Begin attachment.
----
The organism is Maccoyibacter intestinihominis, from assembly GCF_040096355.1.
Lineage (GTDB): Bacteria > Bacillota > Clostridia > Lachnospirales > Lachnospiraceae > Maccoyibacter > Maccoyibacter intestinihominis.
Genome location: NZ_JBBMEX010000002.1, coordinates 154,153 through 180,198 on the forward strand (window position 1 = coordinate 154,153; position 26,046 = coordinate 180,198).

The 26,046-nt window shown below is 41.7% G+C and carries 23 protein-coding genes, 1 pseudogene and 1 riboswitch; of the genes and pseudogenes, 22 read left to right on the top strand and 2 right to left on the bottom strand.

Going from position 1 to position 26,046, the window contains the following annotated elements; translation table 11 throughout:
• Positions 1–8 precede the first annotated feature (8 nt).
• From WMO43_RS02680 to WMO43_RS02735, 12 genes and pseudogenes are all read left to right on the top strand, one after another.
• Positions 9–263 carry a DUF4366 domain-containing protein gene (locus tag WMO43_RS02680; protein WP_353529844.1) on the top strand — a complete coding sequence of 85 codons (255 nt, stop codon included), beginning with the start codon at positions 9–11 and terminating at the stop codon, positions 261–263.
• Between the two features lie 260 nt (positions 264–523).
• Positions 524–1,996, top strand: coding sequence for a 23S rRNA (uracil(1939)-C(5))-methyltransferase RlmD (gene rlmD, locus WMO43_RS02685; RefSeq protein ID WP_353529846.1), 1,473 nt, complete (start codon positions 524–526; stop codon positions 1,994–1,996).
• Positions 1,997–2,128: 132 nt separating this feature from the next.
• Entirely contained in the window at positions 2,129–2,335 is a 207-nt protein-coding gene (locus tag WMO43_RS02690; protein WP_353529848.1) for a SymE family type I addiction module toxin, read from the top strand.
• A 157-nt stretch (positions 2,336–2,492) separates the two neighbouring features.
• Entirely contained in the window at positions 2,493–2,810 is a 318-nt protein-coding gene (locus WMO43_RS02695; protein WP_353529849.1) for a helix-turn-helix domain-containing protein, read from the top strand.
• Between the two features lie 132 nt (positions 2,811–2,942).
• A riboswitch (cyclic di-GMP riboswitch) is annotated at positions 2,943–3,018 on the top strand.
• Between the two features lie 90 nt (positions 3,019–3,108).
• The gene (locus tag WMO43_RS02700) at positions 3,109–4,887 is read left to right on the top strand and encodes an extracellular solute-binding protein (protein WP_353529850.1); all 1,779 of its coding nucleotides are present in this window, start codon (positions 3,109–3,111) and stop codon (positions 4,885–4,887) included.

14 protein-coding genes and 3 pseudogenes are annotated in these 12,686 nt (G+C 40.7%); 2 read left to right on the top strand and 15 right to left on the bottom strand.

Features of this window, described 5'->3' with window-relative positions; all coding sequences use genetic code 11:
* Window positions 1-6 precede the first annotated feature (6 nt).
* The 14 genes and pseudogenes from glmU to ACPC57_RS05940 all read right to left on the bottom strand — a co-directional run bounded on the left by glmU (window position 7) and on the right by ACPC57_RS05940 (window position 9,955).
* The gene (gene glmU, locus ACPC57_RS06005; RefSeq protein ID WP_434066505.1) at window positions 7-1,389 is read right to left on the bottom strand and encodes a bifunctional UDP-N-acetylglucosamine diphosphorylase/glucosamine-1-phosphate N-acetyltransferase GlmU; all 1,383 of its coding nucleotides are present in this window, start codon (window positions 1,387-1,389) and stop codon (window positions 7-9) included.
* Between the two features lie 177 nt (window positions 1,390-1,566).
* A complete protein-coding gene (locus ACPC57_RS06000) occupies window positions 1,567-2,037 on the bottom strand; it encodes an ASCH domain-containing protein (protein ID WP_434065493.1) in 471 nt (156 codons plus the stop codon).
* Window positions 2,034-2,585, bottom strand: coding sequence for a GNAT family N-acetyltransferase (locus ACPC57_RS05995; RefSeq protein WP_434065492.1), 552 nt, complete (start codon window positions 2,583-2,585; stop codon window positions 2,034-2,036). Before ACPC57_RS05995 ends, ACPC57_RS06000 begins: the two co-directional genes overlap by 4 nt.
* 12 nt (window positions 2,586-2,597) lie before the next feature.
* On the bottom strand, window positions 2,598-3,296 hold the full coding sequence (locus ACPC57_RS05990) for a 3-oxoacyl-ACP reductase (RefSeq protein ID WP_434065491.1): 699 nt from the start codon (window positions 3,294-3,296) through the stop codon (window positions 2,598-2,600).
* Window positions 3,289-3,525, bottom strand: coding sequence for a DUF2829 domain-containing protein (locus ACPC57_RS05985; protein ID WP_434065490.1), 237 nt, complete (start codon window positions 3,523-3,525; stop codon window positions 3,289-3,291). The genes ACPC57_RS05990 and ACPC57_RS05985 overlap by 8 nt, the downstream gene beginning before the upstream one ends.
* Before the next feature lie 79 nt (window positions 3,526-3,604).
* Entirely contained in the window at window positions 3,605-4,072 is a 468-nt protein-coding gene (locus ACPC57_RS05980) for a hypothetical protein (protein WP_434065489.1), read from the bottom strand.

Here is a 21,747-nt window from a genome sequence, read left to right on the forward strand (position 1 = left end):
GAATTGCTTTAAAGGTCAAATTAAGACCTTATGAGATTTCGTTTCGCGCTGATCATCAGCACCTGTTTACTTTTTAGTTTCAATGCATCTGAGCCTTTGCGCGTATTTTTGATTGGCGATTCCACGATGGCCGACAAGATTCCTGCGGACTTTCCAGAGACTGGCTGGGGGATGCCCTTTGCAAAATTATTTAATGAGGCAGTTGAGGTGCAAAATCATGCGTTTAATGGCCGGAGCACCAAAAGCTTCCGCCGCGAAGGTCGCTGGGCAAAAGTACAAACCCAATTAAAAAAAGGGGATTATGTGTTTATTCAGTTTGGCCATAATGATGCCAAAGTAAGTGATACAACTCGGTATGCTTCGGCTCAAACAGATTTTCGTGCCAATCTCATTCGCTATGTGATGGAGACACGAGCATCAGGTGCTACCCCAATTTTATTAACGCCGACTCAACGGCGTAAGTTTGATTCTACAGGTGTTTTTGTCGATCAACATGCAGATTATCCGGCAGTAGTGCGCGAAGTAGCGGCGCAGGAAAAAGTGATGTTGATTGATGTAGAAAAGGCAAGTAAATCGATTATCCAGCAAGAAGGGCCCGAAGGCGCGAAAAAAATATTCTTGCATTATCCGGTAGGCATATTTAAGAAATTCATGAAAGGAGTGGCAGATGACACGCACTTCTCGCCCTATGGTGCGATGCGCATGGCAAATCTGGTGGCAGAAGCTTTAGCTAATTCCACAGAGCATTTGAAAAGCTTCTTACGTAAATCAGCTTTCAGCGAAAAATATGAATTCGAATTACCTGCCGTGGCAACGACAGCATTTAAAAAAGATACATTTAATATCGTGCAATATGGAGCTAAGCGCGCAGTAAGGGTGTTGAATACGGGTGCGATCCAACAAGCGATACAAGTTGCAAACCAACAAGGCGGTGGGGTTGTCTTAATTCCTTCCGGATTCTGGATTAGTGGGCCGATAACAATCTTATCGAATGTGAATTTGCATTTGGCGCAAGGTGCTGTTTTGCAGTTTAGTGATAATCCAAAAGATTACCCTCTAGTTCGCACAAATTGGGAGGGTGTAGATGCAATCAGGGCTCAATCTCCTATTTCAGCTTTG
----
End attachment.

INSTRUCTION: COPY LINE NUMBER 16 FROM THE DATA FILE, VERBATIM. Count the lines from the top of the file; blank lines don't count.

• A riboswitch (cyclic di-GMP riboswitch) is annotated at positions 2,943–3,018 on the top strand.